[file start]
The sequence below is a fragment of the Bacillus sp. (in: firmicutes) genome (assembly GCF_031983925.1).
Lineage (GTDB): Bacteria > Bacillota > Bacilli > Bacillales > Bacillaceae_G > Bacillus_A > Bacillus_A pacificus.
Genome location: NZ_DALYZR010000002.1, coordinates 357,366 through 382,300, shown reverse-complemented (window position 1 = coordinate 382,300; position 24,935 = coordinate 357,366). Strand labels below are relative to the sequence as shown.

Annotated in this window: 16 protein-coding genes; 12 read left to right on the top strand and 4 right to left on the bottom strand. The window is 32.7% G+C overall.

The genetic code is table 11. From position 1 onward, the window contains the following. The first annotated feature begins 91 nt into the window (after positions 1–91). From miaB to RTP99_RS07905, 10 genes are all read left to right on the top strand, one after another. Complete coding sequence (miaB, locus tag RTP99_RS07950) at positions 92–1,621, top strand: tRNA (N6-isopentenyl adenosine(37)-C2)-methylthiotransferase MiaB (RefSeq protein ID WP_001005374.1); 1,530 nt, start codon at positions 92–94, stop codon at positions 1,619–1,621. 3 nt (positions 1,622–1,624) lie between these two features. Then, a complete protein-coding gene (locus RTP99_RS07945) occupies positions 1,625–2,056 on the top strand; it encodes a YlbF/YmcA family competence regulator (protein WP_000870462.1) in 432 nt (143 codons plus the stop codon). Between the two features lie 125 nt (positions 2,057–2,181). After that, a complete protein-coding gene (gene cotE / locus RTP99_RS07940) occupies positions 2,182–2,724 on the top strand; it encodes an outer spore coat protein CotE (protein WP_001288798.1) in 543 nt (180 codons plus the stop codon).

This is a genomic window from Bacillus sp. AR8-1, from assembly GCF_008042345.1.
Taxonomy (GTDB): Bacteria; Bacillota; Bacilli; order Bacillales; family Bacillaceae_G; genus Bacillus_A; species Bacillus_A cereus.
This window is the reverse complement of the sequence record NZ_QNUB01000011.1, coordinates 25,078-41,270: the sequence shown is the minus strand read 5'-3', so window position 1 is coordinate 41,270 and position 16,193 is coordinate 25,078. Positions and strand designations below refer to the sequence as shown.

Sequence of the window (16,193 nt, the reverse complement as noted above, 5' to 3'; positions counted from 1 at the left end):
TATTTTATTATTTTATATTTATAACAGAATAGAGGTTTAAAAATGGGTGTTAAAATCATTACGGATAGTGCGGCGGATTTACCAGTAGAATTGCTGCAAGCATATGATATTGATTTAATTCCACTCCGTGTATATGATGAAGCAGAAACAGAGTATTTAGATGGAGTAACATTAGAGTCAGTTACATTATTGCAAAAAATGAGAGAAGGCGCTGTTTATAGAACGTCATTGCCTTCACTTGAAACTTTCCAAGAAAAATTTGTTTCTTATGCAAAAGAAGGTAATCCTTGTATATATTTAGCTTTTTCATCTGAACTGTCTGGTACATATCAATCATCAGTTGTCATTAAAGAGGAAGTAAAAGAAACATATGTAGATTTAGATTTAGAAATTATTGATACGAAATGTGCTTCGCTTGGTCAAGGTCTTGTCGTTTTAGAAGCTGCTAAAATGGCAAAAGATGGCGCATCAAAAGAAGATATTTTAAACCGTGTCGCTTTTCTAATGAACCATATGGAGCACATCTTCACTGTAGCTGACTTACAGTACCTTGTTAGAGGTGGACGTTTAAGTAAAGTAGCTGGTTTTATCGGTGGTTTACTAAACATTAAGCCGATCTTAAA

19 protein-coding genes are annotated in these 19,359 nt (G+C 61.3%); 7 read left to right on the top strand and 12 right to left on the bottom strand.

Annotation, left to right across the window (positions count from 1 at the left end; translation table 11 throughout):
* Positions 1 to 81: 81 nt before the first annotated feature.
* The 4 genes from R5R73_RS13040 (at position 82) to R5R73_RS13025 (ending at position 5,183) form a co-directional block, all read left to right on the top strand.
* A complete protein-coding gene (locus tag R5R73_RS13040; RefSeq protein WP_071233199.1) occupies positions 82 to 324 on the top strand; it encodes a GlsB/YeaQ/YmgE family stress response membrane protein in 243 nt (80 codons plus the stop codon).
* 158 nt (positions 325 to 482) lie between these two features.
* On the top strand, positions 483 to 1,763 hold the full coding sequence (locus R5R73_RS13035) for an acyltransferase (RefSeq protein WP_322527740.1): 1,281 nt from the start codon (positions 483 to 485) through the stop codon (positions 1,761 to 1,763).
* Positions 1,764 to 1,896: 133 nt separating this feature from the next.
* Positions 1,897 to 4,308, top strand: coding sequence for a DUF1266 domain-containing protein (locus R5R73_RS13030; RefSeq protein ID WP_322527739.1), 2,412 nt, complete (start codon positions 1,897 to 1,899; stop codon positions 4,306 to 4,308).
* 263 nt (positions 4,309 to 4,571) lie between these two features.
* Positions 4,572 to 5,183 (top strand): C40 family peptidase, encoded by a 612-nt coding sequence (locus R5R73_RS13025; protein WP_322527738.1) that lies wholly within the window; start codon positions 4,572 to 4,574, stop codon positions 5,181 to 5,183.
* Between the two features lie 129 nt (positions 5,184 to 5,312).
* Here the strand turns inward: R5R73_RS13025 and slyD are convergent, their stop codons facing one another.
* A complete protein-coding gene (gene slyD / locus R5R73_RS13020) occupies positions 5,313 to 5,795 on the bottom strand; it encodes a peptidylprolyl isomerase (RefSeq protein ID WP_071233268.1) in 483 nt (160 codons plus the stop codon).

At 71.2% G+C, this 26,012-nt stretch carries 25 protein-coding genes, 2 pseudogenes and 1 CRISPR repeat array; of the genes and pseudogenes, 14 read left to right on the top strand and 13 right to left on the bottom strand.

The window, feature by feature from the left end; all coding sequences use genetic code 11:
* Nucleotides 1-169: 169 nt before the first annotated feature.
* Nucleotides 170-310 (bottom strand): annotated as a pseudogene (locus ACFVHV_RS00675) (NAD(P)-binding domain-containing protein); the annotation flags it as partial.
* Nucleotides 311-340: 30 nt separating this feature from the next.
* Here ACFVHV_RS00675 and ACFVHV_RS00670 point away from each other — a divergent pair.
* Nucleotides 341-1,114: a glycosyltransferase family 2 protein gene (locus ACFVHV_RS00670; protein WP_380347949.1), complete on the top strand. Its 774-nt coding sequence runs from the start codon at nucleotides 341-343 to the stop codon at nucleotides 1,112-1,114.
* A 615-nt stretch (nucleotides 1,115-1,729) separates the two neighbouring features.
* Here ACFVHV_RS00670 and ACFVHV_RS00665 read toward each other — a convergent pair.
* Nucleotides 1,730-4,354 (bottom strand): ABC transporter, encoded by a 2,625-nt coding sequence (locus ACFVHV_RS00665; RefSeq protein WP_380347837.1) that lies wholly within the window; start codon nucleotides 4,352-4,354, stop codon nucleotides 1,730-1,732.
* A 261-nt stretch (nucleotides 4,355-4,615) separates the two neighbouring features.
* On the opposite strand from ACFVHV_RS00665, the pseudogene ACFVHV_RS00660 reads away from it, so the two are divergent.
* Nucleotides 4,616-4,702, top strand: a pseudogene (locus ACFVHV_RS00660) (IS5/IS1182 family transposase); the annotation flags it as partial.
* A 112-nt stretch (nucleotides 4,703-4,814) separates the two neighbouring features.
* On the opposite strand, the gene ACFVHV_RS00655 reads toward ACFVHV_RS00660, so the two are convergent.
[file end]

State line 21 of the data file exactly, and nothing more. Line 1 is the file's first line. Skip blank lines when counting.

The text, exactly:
* Positions 4,572 to 5,183 (top strand): C40 family peptidase, encoded by a 612-nt coding sequence (locus R5R73_RS13025; protein WP_322527738.1) that lies wholly within the window; start codon positions 4,572 to 4,574, stop codon positions 5,181 to 5,183.